Bristol – Hot spot of resistance to World War One

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Section: Blog
Projects: Bristol’s WWI Conscientious Objectors
Subjects: Radical Bristol, World War I
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An excellent new book Communities of Resistance has just been published which takes a systematic look at the networks of war resisters connected to conscientious objectors in World War One. Based upon a nationwide survey of COs it appears Bristol was a hot spot of war resistance as the author, Cyril Pearce, explains:

The work which has resulted in this new book, Communities of Resistance, began almost twenty years ago in a study of the 1914-1918 anti-war movement in Cyril Pearce’s home town of Huddersfield. It turned out to be something of a hot spot for anti-war activity and the research findings were published as Comrades in Conscience: An English Community’s opposition to the Great War (Francis Boutle, 2001 and 2014). That work raised the question as to whether Huddersfield was the only such place – and the last twenty years of work have been about trying to find an answer.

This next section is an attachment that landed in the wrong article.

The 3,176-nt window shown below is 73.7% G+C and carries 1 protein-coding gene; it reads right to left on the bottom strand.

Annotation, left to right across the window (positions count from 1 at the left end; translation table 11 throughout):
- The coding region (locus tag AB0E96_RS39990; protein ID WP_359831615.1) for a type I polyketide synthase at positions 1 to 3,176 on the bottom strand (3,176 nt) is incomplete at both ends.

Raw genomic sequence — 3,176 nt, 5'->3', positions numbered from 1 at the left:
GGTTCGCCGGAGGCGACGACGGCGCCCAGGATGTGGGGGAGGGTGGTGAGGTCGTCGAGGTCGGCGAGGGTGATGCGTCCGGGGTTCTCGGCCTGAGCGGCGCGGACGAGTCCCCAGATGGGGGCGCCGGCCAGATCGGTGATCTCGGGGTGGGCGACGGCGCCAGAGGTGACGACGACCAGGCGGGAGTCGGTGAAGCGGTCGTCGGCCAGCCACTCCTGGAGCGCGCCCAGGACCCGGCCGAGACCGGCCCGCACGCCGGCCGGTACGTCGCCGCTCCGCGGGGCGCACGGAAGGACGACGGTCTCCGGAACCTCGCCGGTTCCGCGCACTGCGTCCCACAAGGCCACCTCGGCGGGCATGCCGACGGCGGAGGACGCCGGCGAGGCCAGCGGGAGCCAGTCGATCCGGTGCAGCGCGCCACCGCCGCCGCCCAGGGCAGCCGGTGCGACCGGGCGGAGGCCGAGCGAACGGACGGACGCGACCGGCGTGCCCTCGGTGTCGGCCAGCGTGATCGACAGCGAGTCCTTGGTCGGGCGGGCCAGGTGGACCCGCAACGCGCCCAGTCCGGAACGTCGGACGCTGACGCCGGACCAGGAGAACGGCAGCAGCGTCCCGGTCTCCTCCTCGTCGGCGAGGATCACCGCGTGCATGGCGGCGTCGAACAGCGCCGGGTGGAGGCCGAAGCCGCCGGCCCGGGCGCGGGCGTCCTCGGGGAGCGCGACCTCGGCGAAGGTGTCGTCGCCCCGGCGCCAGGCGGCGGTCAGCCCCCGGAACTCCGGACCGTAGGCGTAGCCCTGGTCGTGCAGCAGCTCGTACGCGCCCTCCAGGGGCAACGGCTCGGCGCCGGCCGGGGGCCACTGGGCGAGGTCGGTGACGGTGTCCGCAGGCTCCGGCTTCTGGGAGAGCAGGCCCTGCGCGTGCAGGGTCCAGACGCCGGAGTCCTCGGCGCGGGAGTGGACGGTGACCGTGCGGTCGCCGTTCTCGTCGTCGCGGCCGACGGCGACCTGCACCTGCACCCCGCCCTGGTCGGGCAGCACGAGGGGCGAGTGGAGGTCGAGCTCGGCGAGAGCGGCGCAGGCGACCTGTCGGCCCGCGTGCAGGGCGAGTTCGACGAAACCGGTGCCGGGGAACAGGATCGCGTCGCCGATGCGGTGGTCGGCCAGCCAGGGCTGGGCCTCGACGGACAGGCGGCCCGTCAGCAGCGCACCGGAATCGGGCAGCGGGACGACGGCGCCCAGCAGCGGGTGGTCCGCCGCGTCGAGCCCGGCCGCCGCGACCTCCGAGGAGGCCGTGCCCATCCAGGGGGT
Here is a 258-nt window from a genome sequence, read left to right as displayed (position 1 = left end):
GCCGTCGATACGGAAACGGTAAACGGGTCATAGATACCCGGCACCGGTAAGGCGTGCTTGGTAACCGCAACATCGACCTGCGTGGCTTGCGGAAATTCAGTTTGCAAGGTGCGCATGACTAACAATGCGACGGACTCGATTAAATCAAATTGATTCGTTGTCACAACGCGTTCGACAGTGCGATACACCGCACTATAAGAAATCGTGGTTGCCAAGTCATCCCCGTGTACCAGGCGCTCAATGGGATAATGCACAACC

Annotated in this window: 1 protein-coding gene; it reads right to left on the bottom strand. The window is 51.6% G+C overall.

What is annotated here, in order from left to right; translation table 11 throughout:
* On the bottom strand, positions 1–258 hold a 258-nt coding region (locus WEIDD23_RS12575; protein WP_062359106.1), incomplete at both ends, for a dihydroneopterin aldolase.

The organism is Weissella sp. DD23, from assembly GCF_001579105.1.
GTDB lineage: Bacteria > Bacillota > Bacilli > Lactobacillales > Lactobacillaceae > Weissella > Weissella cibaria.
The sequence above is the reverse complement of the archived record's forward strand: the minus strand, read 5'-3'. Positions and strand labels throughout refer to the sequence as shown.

To do that the stories of almost 20,000 conscientious objectors (COs) have been gathered, analysed and placed in their ‘home’ areas using the numbers for Huddersfield as the touchstone. It now turns out that, after a survey of the whole of England, Scotland and Wales, involving a detailed study of more than forty specific places, Huddersfield, while still important, can no longer claim to be the most important war resister ‘hot spot’, that mantle has passed to Bristol. In terms of its sheer number of COs it outscores Huddersfield by 427 to 121 and its number of COs per thousand or men of military age – its ‘CO Index’ – outranks Huddersfield by 6.95 to 6.41.

Important in the Bristol war resister story are women like Mabel Tothill, Annie Townley and Annie Chappell as well as determined COs like Walter Ayles – later a Bristol MP – and many more. It is also a story of  an anti-war alliance between Bristol’s pacifists Quakers and the city’s political ‘Left’ in the shape of the Independent Labour Party, the Trades Council and the Socialist Sunday School. Nowhere else in Britain was that coming together so influential.

You can purchase Communities of Resistance here.

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